The Federal Highway Administration awarded $15.1 million in Surface Transportation System Funding Alternatives or STSFA grants to seven projects in five states to support efforts to develop new ways to fund highway and bridge projects.
[Above photo by the Oregon DOT.]
STSFA grants will fund projects that test the design, implementation, and acceptance of user-based alternative revenue tools – such as a mileage-based user fee or MBUF – to help supplement the federal motor fuel taxes and provide long-term support for the Highway Trust Fund.
“These seven pilot projects will help provide valuable insight into potential new sources of revenue to support highway and bridge improvements nationwide,” explained Nicole Nason, FHWA administrator, in a statement.
Several state department of transportation projects are receiving funds via this round of STSFA grants:
- The Delaware Department of Transportation is getting $3.35 million to establish MBUF pilot projects as part of the multi-state I-95 Corridor Coalition
- The Oregon Department of Transportation is receiving funding for two projects: $5 million to study road usage charging in a connected vehicle ecosystem and $250,000 to study the use of blockchain as part of the Western Road User Charge Consortium.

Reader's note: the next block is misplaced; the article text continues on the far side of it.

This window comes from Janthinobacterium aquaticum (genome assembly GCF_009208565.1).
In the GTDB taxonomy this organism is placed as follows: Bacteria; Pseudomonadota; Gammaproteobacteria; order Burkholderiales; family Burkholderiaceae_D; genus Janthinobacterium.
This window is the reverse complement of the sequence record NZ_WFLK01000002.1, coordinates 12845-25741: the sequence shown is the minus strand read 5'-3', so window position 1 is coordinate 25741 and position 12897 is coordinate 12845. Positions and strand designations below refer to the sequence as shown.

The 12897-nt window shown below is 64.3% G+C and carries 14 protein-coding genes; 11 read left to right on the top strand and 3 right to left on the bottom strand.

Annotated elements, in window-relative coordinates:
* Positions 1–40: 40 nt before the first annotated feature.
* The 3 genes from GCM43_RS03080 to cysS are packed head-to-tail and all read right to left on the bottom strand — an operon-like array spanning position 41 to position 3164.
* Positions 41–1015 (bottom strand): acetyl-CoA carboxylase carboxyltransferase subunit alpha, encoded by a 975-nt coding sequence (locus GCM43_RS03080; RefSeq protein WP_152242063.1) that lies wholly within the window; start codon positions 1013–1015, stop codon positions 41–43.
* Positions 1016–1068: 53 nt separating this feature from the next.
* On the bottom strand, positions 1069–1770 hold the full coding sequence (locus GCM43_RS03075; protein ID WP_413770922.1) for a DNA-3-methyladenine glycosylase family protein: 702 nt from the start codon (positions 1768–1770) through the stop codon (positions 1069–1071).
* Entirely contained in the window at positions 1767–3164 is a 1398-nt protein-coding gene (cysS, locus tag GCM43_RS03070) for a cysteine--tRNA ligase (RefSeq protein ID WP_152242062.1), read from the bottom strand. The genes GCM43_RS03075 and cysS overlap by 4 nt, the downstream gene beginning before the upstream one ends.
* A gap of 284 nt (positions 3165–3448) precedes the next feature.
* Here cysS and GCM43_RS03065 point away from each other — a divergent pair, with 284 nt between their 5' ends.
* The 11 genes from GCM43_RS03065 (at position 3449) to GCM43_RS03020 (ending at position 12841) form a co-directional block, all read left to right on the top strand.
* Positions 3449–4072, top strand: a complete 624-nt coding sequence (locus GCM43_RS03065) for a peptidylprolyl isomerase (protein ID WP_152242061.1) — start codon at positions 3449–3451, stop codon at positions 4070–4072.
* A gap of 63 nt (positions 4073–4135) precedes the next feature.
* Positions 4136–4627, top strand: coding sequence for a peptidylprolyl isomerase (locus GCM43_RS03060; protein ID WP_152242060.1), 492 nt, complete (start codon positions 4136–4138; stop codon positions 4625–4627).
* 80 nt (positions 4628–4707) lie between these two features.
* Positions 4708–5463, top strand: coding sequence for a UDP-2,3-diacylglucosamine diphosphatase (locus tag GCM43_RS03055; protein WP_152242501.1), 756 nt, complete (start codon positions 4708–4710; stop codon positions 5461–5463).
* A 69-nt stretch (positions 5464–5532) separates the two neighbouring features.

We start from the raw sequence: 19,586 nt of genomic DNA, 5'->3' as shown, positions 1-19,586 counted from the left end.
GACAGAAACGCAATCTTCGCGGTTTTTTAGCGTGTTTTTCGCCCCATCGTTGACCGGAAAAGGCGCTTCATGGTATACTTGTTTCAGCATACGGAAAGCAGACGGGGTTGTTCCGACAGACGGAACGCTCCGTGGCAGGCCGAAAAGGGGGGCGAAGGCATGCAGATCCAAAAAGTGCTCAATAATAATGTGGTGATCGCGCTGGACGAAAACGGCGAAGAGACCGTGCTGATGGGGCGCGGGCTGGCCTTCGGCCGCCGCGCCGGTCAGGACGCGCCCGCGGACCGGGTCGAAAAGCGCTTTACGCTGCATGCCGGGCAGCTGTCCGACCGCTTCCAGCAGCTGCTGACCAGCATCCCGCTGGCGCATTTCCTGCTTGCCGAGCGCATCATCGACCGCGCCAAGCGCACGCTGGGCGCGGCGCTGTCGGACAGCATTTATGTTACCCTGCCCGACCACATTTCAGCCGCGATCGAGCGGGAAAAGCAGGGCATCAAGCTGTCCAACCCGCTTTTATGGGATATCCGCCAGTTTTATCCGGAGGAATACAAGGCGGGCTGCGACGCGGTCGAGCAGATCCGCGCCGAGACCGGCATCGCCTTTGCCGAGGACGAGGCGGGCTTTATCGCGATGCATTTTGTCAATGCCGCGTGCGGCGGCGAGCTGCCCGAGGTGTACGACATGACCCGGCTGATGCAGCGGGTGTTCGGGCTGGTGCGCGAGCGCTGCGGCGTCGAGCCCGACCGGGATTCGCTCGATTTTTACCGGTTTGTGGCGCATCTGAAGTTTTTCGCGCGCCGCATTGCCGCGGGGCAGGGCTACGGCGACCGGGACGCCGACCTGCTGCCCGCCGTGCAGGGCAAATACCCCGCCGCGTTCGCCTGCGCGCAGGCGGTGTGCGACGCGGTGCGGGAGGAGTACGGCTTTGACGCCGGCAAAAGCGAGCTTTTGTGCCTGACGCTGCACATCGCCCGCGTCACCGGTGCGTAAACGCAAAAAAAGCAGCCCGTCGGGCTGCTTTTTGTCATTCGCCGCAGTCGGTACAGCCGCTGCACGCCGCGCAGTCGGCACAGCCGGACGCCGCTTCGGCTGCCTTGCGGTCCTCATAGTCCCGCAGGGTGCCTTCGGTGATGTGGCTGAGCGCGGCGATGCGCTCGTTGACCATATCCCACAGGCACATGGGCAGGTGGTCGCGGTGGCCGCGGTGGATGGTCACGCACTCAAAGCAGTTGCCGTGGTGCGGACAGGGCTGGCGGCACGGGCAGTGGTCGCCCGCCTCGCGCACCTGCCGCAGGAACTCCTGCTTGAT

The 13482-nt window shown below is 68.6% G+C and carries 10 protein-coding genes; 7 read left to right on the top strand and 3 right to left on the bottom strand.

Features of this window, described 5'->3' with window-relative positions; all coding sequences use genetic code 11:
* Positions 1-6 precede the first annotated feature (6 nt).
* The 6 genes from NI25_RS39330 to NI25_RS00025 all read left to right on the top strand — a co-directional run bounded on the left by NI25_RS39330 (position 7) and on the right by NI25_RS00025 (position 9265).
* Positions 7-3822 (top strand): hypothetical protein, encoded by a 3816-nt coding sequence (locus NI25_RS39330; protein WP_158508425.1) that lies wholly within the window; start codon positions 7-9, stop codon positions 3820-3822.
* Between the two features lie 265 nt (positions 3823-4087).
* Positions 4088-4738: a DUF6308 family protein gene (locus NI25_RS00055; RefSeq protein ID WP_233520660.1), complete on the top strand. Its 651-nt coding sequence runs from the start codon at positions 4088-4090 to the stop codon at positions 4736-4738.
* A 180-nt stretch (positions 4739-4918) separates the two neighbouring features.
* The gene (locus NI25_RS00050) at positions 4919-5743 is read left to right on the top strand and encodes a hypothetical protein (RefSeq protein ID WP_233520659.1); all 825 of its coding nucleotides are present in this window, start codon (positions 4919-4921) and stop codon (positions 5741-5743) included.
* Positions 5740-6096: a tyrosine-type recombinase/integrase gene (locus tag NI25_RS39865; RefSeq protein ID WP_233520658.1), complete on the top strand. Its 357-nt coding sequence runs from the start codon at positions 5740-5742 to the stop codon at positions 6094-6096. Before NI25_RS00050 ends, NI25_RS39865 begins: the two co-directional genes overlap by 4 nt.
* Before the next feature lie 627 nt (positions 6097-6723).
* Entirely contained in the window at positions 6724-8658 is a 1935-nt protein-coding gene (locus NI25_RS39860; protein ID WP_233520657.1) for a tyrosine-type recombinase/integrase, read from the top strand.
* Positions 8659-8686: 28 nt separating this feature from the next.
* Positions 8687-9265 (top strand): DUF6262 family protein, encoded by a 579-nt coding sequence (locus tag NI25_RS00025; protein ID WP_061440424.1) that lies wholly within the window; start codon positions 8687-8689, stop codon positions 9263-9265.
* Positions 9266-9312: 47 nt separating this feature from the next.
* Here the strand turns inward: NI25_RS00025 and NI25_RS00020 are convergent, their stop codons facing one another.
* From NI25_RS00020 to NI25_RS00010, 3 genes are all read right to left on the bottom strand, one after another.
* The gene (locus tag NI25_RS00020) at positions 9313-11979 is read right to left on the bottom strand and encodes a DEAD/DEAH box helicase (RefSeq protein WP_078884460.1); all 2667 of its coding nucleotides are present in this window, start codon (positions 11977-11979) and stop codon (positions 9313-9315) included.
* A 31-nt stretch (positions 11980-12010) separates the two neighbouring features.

- The Utah Department of Transportation is getting grants to support two projects as well: $395,000 to fund the integration of road user charges and express lanes tolling plus $350,000 to study a road usage charge local overlay setup.
- The Washington State Department of Transportation and the Washington State Transportation Commission will put a more than $5.5 million grant to work to support an ongoing road usage charge demonstration project.
- The Wyoming Department of Transportation is getting $250,000 to support a truck mileage user fee pilot project.
Since its creation in 2016 under the Fixing America’s Surface Transportation or FAST Act, FHWA said the STSFA program has funded 10 projects totaling $40 million – including $10.2 million issued to seven states in February 2019.